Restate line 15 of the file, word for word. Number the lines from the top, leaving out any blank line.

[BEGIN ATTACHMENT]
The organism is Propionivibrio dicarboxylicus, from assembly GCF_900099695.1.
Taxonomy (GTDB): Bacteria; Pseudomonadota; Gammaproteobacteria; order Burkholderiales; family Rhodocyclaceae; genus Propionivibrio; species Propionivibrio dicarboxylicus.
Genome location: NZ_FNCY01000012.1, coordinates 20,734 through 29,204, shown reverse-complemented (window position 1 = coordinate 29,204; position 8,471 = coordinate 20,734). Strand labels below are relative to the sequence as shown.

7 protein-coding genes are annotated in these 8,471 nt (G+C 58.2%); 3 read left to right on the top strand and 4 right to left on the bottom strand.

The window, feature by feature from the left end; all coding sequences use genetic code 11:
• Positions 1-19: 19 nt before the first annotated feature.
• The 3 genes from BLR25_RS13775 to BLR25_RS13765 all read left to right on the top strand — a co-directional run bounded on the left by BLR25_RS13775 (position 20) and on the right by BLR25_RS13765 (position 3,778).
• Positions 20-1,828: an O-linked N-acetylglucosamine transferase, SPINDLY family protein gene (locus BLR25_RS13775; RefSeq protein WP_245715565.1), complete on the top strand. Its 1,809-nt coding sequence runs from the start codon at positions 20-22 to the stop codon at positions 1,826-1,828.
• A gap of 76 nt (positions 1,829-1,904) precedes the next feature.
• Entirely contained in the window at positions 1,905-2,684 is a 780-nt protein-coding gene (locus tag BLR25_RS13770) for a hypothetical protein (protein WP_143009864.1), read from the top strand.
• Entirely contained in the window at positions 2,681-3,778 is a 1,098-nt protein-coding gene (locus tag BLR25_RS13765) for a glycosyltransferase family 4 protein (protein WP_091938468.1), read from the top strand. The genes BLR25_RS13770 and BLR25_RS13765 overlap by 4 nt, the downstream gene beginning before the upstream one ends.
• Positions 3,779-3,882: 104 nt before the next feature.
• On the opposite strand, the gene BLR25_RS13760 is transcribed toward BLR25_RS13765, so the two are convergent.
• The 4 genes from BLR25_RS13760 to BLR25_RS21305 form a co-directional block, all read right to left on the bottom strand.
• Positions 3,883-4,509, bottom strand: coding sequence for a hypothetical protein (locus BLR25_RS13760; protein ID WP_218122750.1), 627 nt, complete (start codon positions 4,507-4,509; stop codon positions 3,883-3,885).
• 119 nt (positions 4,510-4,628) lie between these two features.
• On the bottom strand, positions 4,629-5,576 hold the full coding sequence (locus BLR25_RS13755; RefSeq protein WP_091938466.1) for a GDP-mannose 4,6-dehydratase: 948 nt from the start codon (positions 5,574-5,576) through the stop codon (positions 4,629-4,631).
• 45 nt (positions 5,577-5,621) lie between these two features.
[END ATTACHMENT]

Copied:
• Positions 3,883-4,509, bottom strand: coding sequence for a hypothetical protein (locus BLR25_RS13760; protein ID WP_218122750.1), 627 nt, complete (start codon positions 4,507-4,509; stop codon positions 3,883-3,885).